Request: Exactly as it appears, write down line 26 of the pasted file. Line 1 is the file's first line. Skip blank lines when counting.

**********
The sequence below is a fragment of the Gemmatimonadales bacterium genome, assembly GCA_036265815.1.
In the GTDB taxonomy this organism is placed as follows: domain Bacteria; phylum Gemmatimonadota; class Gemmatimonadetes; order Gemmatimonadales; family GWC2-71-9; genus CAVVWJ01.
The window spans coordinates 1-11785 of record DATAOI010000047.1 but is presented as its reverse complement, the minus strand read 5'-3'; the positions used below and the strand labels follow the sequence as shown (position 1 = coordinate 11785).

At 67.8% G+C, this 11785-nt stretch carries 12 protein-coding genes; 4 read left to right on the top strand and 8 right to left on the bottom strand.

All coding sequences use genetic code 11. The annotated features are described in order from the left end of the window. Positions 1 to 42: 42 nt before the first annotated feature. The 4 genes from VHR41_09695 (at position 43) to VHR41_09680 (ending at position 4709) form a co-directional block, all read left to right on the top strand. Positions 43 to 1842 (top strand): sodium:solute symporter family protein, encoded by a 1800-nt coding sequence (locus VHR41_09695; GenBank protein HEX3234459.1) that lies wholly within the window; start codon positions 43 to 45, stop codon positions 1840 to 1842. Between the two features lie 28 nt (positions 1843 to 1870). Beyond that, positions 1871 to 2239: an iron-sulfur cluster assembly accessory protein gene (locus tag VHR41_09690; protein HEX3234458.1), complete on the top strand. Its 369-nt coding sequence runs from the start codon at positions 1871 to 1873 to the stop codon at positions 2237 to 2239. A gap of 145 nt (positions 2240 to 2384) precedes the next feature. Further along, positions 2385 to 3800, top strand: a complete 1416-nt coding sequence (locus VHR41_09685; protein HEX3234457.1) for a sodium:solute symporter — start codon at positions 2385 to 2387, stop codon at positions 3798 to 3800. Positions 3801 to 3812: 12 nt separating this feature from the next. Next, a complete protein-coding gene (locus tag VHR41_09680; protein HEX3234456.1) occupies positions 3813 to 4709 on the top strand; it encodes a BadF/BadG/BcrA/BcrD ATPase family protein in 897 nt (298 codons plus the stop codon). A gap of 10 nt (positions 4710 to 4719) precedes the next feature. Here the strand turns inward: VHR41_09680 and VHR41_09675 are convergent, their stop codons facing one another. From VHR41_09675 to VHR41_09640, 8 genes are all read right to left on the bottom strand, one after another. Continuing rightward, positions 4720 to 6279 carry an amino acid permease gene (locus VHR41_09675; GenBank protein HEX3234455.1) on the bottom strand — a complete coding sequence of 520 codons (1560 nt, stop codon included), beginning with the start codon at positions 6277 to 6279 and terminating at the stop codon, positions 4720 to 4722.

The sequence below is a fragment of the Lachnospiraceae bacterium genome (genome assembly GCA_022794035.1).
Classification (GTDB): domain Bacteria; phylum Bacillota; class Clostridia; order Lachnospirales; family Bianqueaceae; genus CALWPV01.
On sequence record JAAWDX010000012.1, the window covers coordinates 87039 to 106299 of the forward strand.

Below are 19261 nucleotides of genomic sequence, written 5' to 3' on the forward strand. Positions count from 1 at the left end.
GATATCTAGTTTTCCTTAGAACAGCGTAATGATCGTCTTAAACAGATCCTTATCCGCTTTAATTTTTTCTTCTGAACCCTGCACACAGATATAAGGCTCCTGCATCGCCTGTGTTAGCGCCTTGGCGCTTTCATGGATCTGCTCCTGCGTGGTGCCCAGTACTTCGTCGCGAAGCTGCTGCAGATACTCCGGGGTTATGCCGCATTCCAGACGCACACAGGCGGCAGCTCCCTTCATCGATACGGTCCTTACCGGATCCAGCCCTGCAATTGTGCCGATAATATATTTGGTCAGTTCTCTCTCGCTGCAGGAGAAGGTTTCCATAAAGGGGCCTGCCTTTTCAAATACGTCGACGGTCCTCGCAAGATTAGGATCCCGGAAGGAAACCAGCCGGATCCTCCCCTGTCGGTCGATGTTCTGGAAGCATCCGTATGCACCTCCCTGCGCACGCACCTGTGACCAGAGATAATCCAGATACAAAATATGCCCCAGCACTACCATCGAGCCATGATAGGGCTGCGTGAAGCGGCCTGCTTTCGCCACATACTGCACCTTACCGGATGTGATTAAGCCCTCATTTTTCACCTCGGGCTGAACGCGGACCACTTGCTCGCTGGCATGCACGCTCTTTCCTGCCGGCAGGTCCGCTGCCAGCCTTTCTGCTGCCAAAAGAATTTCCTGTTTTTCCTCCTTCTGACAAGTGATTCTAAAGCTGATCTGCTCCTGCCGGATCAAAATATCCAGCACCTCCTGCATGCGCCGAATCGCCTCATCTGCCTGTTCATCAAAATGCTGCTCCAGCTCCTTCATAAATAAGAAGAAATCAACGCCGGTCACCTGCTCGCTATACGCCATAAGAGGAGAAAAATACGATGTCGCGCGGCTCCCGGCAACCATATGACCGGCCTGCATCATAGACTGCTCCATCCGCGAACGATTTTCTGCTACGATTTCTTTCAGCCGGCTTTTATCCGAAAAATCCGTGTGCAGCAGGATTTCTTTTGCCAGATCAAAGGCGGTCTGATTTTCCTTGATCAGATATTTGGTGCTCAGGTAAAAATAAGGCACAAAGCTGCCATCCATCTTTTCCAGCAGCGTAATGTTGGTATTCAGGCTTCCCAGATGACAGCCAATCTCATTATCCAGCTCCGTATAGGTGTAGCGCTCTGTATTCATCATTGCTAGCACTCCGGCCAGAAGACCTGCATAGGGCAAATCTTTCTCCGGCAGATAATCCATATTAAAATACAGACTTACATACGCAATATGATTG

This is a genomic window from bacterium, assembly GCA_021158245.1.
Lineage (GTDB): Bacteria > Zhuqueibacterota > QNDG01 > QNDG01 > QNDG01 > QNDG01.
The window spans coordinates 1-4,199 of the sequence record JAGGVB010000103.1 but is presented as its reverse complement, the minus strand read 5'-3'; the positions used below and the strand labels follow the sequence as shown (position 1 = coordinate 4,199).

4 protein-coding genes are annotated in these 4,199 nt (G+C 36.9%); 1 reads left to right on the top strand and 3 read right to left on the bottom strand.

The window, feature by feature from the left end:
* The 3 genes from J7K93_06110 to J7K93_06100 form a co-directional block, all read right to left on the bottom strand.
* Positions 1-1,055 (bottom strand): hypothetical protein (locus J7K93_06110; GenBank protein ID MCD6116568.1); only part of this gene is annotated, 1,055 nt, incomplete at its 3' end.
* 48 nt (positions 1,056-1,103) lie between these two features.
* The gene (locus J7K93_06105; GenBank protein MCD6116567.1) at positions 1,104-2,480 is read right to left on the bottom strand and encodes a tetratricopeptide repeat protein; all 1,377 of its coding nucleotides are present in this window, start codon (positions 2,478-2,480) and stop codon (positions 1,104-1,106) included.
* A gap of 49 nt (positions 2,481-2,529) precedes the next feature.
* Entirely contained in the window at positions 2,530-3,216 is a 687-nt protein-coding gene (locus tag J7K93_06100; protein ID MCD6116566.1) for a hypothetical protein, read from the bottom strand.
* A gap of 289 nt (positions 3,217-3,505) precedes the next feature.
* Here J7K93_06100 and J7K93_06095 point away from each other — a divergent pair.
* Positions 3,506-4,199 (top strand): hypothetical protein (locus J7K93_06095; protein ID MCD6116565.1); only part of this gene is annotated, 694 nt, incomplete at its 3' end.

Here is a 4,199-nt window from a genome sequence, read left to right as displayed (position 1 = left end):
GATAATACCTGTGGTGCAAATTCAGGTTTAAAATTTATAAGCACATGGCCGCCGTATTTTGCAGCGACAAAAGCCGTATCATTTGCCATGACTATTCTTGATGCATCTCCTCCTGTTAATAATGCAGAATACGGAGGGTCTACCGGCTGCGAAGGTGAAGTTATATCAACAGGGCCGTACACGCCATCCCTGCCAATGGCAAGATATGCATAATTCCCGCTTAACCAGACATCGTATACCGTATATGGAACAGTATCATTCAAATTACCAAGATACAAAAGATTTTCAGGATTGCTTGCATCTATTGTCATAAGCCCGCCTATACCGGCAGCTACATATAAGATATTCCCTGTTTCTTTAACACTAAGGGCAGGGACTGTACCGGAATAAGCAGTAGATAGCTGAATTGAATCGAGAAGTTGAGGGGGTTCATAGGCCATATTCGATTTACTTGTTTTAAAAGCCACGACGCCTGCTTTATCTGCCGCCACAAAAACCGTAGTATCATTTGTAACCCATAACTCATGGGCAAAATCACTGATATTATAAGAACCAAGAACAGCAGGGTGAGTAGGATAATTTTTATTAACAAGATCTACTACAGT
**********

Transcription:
GATAATACCTGTGGTGCAAATTCAGGTTTAAAATTTATAAGCACATGGCCGCCGTATTTTGCAGCGACAAAAGCCGTATCATTTGCCATGACTATTCTTGATGCATCTCCTCCTGTTAATAATGCAGAATACGGAGGGTCTACCGGCTGCGAAGGTGAAGTTATATCAACAGGGCCGTACACGCCATCCCTGCCAATGGCAAGATATGCATAATTCCCGCTTAACCAGACATCGTATACCGTATATGGAACAGTATCATTCAAATTACCAAGATACAAAAGATTTTCAGGATTGCTTGCATCTATTGTCATAAGCCCGCCTATACCGGCAGCTACATATAAGATATTCCCTGTTTCTTTAACACTAAGGGCAGGGACTGTACCGGAATAAGCAGTAGATAGCTGAATTGAATCGAGAAGTTGAGGGGGTTCATAGGCCATATTCGATTTACTTGTTTTAAAAGCCACGACGCCTGCTTTATCTGCCGCCACAAAAACCGTAGTATCATTTGTAACCCATAACTCATGGGCAAAATCACTGATATTATAAGAACCAAGAACAGCAGGGTGAGTAGGATAATTTTTATTAACAAGATCTACTACAGT